Interview with Lauren Willmore, Writer and Book Cover Designer

For the last three Fridays I have been posting instalments of an interview with author Crispina Kemp.  This week, we get to chat with Lauren Willmore, writer and book cover designer.  You will have already seen her beautiful work gracing the front covers of Crispina’s The Spinner’s Game series and I think we can all agree, they are stunning…

Let’s get to the interview and meet Lauren.

Interview with Lauren Willmore, Writer and Book Cover Designer

To begin with, for those who have yet to discover your book cover designs and writing, please introduce yourself.

I’ve been writing and designing as long as I can remember. While in writing I stick to fantasy novels, design I vary. I design book covers, but also greeting cards, brochures, wedding stationery, I paint, and bake elaborate cakes (as featured on my blog).

What made you decide to become a book cover designer and how long have you been doing it?

I’ve worked in design for the past nine years but decided to go freelance a year-and-a-half ago. While I have my fingers in a few pies, I wanted to branch out into book covers, as it seemed the perfect way to merge my two passions, writing and design.

When it comes to book covers, how do you go from concept to finished design?

After discussing the book and the writer’s wants, I will put together a concept, usually a rough where artwork will be either sketched out or cobbled with photos, and the text usually in a more finished state, unless it’s to be hand drawn, and then a similar font might be used. At this stage I ask clients to make all the substantial amends, even if they outright hate it and want to start fresh. It’s so much easier to change things now, compared to when the design is created. Once this concept is signed off, I’ll create the artwork either digitally, painted, or drawn (I do all sorts!). Here clients can again make amends, but these should be more like tweaks, say a warmer shade of a certain colour. Anything more dramatic at these stage can add time and cost to a job.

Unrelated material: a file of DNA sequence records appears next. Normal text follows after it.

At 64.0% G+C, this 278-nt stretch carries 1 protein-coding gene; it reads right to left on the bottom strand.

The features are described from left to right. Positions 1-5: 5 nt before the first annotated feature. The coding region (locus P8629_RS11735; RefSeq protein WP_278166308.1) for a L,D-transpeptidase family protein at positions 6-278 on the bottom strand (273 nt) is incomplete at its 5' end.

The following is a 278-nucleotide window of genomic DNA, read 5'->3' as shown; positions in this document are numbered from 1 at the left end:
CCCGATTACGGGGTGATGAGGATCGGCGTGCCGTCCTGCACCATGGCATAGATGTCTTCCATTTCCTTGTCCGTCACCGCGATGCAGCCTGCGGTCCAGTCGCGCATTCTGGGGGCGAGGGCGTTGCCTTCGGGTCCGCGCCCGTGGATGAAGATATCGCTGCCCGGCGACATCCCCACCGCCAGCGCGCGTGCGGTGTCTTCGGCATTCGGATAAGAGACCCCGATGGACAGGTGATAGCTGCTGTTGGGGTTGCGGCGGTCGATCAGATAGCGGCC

Lauren was kind enough to share the concept cover (above left, showing the book’s original title) and the final cover (above right) for the first book in The Spinner’s Game series by Crispina Kemp.  

How much input does an author usually want in the design process, and does this help or hinder the process?

I think one of the reasons authors favour self-publishing is control over the cover, so it’s understandable that some have such a strong vision of what they want. If you’ve always imagined your world and characters a certain way, it can be hard to see someone else’s interpretation of it. So some authors are very involved in the cover process, and we tweak chin sizes, eyebrow inclines, shades of blonde, till we get the cover spot on. Equally, it’s always fun to be given free reign and have the cover approved first time! I’ve had both!